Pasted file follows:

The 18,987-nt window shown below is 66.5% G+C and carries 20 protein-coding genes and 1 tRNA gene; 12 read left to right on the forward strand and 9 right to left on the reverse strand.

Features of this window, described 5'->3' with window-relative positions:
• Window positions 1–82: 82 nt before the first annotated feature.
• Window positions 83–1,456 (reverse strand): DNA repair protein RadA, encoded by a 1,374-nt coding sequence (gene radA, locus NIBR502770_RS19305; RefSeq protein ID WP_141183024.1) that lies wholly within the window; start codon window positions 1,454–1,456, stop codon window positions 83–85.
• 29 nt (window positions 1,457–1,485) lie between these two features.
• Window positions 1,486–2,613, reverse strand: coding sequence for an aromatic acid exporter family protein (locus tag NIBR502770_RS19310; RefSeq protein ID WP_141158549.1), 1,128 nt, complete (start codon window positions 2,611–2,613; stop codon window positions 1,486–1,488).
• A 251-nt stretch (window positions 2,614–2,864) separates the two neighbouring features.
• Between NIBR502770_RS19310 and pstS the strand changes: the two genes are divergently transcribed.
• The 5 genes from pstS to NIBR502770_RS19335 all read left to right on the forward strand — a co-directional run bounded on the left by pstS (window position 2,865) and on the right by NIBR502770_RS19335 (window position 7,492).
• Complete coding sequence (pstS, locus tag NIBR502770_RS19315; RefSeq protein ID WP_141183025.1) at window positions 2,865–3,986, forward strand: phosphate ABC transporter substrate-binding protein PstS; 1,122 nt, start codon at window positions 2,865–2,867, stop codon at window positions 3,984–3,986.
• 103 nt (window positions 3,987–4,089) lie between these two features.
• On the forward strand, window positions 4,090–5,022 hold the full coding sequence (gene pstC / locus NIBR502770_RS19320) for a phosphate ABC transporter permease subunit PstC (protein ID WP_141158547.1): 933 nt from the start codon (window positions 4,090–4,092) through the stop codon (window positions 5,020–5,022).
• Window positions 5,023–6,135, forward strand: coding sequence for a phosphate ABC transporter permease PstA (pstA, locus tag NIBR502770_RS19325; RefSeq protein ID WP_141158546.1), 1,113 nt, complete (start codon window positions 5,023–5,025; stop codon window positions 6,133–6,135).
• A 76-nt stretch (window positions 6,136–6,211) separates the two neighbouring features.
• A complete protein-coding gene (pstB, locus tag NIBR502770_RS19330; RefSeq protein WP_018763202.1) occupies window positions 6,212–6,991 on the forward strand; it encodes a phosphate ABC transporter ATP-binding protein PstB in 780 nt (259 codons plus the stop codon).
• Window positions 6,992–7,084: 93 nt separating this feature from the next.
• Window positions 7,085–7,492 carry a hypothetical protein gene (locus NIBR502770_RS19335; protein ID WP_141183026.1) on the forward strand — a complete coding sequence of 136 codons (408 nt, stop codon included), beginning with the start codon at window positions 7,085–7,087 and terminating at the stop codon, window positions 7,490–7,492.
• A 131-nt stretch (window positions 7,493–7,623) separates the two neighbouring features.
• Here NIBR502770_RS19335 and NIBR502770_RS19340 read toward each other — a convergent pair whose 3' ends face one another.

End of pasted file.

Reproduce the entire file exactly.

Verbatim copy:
The 18,987-nt window shown below is 66.5% G+C and carries 20 protein-coding genes and 1 tRNA gene; 12 read left to right on the forward strand and 9 right to left on the reverse strand.

Features of this window, described 5'->3' with window-relative positions:
• Window positions 1–82: 82 nt before the first annotated feature.
• Window positions 83–1,456 (reverse strand): DNA repair protein RadA, encoded by a 1,374-nt coding sequence (gene radA, locus NIBR502770_RS19305; RefSeq protein ID WP_141183024.1) that lies wholly within the window; start codon window positions 1,454–1,456, stop codon window positions 83–85.
• 29 nt (window positions 1,457–1,485) lie between these two features.
• Window positions 1,486–2,613, reverse strand: coding sequence for an aromatic acid exporter family protein (locus tag NIBR502770_RS19310; RefSeq protein ID WP_141158549.1), 1,128 nt, complete (start codon window positions 2,611–2,613; stop codon window positions 1,486–1,488).
• A 251-nt stretch (window positions 2,614–2,864) separates the two neighbouring features.
• Between NIBR502770_RS19310 and pstS the strand changes: the two genes are divergently transcribed.
• The 5 genes from pstS to NIBR502770_RS19335 all read left to right on the forward strand — a co-directional run bounded on the left by pstS (window position 2,865) and on the right by NIBR502770_RS19335 (window position 7,492).
• Complete coding sequence (pstS, locus tag NIBR502770_RS19315; RefSeq protein ID WP_141183025.1) at window positions 2,865–3,986, forward strand: phosphate ABC transporter substrate-binding protein PstS; 1,122 nt, start codon at window positions 2,865–2,867, stop codon at window positions 3,984–3,986.
• 103 nt (window positions 3,987–4,089) lie between these two features.
• On the forward strand, window positions 4,090–5,022 hold the full coding sequence (gene pstC / locus NIBR502770_RS19320) for a phosphate ABC transporter permease subunit PstC (protein ID WP_141158547.1): 933 nt from the start codon (window positions 4,090–4,092) through the stop codon (window positions 5,020–5,022).
• Window positions 5,023–6,135, forward strand: coding sequence for a phosphate ABC transporter permease PstA (pstA, locus tag NIBR502770_RS19325; RefSeq protein ID WP_141158546.1), 1,113 nt, complete (start codon window positions 5,023–5,025; stop codon window positions 6,133–6,135).
• A 76-nt stretch (window positions 6,136–6,211) separates the two neighbouring features.
• A complete protein-coding gene (pstB, locus tag NIBR502770_RS19330; RefSeq protein WP_018763202.1) occupies window positions 6,212–6,991 on the forward strand; it encodes a phosphate ABC transporter ATP-binding protein PstB in 780 nt (259 codons plus the stop codon).
• Window positions 6,992–7,084: 93 nt separating this feature from the next.
• Window positions 7,085–7,492 carry a hypothetical protein gene (locus NIBR502770_RS19335; protein ID WP_141183026.1) on the forward strand — a complete coding sequence of 136 codons (408 nt, stop codon included), beginning with the start codon at window positions 7,085–7,087 and terminating at the stop codon, window positions 7,490–7,492.
• A 131-nt stretch (window positions 7,493–7,623) separates the two neighbouring features.
• Here NIBR502770_RS19335 and NIBR502770_RS19340 read toward each other — a convergent pair whose 3' ends face one another.